# Can a tension constraint lead to the wrong results?

• Physics freak
In summary: Then when we take into account how much faster they are actually accelerating, it becomes clear that they are actually in free fall.
Physics freak
Homework Statement
Find the constraint relation between a1,a2,a3
Relevant Equations
All pulleys are massless.Now for pulley 2 the upward tension T+T so the downward is 2T. And for pulley 1 since upward tension is T the downward ones must be T/2 and T/2 . Now the highlighted string is uniform so constant tension throughout ,but its coming out to be separately T/2 and 2T. Which is only possible when tension is 0, so is it really so or there's some mistake in my approach. The question just asked to find constraint relation between a1,a2,a3. I was trying to use tension constraint here and thus got struck.

Physics freak said:
Which is only possible when tension is 0,
Quite so.
What does that tell you about the accelerations of the masses? What about the pulleys?

haruspex said:
Quite so.
What does that tell you about the accelerations of the masses? what about the pulleys?
Nothing, but we normally use Σ t.a for such questions.

Physics freak said:
Nothing
No, it tells you a great deal about the accelerations of the masses. If all tensions are zero, what forces act on them?

haruspex said:
No, it tells you a great deal about the accelerations of the masses. If all tensions are zero, what forces act on them?

Gravity?

Physics freak said:
Gravity?
Right. So what are their accelerations?

Edit: if you now find the constraint relations between the five accelerations (three masses, two pulleys) you can figure out the accelerations of the pulleys. Then you may come to understand how it can be that the three masses are in free fall,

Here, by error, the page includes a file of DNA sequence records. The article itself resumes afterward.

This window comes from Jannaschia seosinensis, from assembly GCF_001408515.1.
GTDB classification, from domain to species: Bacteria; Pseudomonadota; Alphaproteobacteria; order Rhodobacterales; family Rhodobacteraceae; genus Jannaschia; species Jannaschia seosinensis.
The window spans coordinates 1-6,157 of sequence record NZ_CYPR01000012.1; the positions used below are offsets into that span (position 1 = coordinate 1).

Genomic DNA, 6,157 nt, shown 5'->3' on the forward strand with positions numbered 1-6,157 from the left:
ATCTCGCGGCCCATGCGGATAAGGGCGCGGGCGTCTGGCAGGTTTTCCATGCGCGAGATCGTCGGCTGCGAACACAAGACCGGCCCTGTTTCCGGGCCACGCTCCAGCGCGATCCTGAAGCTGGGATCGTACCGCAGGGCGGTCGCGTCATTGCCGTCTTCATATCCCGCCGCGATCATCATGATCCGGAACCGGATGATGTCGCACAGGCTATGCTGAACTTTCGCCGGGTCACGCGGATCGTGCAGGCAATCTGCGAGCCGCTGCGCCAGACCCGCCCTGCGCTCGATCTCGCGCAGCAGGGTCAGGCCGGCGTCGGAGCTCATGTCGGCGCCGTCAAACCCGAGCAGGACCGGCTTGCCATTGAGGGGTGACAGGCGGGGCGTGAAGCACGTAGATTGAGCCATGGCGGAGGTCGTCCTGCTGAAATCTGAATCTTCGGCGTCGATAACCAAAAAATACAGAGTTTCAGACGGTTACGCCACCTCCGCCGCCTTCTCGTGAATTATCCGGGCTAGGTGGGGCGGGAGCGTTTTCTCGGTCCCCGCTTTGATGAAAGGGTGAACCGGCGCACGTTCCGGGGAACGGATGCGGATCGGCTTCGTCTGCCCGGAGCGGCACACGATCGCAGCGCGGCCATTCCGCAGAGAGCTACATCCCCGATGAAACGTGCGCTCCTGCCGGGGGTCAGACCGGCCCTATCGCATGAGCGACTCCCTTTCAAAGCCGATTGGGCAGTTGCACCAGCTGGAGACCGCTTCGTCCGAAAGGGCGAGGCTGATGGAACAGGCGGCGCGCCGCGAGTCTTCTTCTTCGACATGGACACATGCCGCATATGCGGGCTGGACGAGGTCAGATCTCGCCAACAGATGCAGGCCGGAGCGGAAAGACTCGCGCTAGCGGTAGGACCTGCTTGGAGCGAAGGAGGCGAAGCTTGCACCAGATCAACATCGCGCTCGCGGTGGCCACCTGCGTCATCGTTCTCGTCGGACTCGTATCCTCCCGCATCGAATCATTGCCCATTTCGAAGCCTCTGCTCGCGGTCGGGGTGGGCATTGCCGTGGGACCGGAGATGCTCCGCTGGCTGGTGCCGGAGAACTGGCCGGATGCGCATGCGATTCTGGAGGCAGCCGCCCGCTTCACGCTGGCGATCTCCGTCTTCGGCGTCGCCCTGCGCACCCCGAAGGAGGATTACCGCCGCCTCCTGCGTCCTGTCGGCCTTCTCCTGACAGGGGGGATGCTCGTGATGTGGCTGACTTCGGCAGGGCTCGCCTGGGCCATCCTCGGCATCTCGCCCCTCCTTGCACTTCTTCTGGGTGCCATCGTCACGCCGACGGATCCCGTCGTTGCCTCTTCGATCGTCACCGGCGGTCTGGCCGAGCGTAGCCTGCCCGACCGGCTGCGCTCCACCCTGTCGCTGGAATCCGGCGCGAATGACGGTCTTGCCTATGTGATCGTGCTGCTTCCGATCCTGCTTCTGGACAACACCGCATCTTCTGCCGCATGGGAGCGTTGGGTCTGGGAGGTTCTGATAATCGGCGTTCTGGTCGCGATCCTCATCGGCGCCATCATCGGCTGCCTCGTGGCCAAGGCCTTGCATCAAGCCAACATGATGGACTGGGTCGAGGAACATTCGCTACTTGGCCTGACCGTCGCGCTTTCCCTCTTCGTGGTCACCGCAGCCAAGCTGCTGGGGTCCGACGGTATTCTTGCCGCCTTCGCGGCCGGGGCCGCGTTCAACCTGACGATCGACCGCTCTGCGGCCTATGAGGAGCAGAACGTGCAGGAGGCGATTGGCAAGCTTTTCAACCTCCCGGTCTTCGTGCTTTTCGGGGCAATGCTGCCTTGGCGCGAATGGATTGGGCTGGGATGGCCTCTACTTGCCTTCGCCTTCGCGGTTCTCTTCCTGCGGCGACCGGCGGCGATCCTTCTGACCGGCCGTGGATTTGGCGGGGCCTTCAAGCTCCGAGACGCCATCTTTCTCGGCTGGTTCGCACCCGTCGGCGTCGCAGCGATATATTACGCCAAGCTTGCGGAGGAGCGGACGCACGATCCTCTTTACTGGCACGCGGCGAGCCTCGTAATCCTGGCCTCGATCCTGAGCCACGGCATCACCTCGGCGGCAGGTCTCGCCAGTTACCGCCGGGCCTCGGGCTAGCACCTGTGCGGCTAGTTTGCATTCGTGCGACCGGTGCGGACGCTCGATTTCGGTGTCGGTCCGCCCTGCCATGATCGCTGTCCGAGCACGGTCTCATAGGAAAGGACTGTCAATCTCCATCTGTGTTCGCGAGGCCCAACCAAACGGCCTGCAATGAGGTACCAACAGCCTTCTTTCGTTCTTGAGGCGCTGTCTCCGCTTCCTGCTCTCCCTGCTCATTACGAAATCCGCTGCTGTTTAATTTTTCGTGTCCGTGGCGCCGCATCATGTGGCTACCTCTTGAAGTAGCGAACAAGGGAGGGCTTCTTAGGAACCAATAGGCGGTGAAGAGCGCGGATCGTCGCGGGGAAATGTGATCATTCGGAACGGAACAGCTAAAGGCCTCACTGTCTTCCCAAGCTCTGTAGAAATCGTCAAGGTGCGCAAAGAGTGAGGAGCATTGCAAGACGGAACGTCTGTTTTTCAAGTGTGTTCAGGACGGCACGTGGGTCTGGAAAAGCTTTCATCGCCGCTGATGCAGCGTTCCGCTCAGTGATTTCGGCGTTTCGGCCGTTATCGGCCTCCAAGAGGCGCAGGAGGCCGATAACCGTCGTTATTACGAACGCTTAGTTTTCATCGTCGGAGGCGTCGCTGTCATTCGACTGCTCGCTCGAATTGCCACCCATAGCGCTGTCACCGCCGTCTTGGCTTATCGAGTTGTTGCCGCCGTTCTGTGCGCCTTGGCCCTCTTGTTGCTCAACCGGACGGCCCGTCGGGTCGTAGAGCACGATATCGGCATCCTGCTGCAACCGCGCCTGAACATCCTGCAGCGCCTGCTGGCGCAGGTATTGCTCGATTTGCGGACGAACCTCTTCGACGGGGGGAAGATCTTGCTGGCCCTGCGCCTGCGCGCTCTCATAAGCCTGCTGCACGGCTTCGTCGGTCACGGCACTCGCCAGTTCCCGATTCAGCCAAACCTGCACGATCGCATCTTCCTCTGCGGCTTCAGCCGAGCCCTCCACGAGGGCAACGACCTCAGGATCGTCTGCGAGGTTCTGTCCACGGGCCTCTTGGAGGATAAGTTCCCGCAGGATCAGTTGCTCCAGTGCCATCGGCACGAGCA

Edit 2: the original question is flawed. There are in all five accelerations that involve the strings, three masses and two pulleys. Two strings means two constraint relations. You can use one to eliminate one pulley acceleration, but you are left with the other pulley acceleration. So you cannot find an equation relating only the accelerations of the three masses.

Last edited:
I'm worried that you are still stuck on this. Please respond.

haruspex said:
I'm worried that you are still stuck on this. Please respond.
Hello. I never saw the edit till today. So basically in question, the tension is 0 and all masses and pulleys have acceleration g

Physics freak said:
Hello. I never saw the edit till today. So basically in question, the tension is 0 and all masses and pulleys have acceleration g
Right. The puzzle is, how is this possible? To understand it, I recommend figuring out the accelerations of the pulleys.

haruspex said:
Right. The puzzle is, how is this possible? To understand it, I recommend figuring out the accelerations of the pulleys.
The pulleys must also have acceleration g

Physics freak said:
The pulleys must also have acceleration g
No. The strings have fixed lengths.

haruspex said:
No. The strings have fixed lengths.
So they can reach equilibrium if the masses are same

Physics freak said:
So they can reach equilibrium if the masses are same
I mean the pulleys which are not fixed

Physics freak said:
So they can reach equilibrium if the masses are same
I don't know what you mean.
If the masses are all descending at g but the string lengths are constant then it is evident from the diagram that some pulley or pulleys must be accelerating upwards.